One of the nice (really very nice) things about a sauce like Bolognese, is that you can make a large batch and then freeze little containers with just enough for one night. Then, without a ton of work, you can have spaghetti Bolognese, ravioli Bolognese, meat lasagna, eggplant parmesan…and you can also make gnocchi Bolognese, which is what I show you in this recipe video. I love these little tiny dumplings, and combined with Bolognese you get a lovely combination of meat and pasta all in one dish. In the video, I show you how to make the Bolognese, cook off the gnocchi (I bought them to save myself some time), and then combine the two. Hope you enjoy them as much as I do.
Recipe Overview and Keys to Success
To make the best Gnocchi Bolognese, you should try to make sure you to the following:
- Of all the overcooked pastas, overcooked gnocchi may be the worst. They turn into a gummy mush, so watch them closely. Fresh gnocchi only take a few minutes…essentially when they float they are done
- Combine the sauce and gnocchi together in a sauté pan to allow the gnocchi to soak up the sauce, and the sauce to thicken a bit. If you need to thin it out, just add a bit of water
- Once mixed together, and nice and hot (which will only take minute), kill the heat, add a bit of parmesan and fresh olive oil; toss to combine and serve.
RECIPE FOR GNOCCHI BOLOGNESE
Ingredients (for 2 people)
- 1 cup Bolognese Sauce
- 1 16 ounce package gnocchi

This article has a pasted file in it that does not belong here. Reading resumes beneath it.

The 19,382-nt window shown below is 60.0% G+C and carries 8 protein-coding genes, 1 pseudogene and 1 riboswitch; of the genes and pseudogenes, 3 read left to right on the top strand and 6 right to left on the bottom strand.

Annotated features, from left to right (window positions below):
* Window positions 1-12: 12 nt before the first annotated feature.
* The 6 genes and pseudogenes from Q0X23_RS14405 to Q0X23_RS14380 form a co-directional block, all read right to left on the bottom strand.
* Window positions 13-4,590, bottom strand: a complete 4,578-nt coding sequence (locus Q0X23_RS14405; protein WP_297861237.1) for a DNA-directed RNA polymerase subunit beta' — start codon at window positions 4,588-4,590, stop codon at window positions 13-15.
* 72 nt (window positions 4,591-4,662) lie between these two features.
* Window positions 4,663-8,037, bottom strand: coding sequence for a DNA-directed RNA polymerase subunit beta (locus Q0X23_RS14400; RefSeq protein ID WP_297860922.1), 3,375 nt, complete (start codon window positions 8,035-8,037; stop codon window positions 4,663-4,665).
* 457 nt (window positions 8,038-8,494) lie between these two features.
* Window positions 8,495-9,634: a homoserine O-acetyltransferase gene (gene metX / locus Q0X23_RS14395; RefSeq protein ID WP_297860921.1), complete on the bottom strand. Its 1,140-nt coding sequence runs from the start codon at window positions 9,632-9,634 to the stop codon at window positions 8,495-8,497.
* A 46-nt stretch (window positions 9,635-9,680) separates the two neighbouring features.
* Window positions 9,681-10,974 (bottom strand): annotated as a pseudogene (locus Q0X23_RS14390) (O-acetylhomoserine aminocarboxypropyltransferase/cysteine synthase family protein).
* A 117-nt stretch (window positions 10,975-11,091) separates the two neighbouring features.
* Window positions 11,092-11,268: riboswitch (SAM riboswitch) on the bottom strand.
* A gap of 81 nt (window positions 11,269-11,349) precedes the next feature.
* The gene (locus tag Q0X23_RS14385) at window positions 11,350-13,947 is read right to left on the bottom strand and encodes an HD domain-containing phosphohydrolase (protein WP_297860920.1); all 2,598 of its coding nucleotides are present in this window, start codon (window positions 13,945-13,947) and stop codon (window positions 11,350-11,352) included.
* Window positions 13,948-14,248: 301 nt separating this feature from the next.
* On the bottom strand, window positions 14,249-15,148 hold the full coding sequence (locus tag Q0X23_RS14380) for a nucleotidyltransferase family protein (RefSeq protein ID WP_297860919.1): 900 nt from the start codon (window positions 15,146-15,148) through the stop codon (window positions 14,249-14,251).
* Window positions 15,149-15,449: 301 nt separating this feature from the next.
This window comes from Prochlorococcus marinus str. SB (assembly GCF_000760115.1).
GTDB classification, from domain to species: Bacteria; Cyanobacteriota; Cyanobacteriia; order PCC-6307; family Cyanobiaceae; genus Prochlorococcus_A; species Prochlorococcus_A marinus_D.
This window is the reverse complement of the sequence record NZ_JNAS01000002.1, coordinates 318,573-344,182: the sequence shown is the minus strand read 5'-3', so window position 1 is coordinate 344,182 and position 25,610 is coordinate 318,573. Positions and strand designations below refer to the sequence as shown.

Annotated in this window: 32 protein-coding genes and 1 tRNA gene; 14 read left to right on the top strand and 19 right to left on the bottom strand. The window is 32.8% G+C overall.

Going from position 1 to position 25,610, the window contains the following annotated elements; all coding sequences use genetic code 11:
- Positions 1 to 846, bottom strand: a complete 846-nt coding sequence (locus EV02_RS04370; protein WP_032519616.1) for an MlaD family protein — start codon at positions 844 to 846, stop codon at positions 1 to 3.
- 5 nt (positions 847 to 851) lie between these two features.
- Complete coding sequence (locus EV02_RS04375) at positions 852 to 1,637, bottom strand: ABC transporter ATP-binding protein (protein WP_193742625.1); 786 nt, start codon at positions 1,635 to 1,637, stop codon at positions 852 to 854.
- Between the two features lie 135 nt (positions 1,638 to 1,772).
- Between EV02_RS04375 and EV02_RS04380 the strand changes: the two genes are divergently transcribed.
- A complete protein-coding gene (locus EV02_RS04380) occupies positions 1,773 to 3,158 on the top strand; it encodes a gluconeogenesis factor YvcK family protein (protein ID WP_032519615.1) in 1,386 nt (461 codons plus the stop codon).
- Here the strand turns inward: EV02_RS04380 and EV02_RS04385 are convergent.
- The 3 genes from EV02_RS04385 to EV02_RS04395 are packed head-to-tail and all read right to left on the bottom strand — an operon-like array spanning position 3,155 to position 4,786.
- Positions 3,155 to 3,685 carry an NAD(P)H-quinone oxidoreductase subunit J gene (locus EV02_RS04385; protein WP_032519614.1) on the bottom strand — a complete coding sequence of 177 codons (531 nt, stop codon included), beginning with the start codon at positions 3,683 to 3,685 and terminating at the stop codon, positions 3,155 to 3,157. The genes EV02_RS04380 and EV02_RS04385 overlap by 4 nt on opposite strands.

- 3 – 4 tablespoons grated parmesan cheese
- Olive oil
Making Gnocchi Bolognese
- While I show you how to make the Bolognese Sauce step by step in the video, I’m too lazy ;-0 to write it out fully here. Head over to the page linked above for the full recipe.
- Get a couple quarters of water boiling on the stove top; salt the water
- Put your Bolognese sauce on the simmer, then add the gnocchi to the boiling salted water
- Once the gnocchi float, remove them from the water, and turn the heat on the Bolognese to high
- Combine the two, and toss the gnocchi in the Bolognese for about a minute
- Turn the heat off, and add a splash of olive oil, and couple tablespoons of parmesan cheese – a bit of chopped basil would be nice too
- Toss to combine, and serve it up
Wine Recommendation: I’m not looking for pricey bottles to pair with Bolognese sauce. I like a medium bodied red, with good acid, and fairly low tannins (which aren’t great with tomato). Why not make it an Italian night, and go with a Chianti, or some other Sangiovese. Cheers!!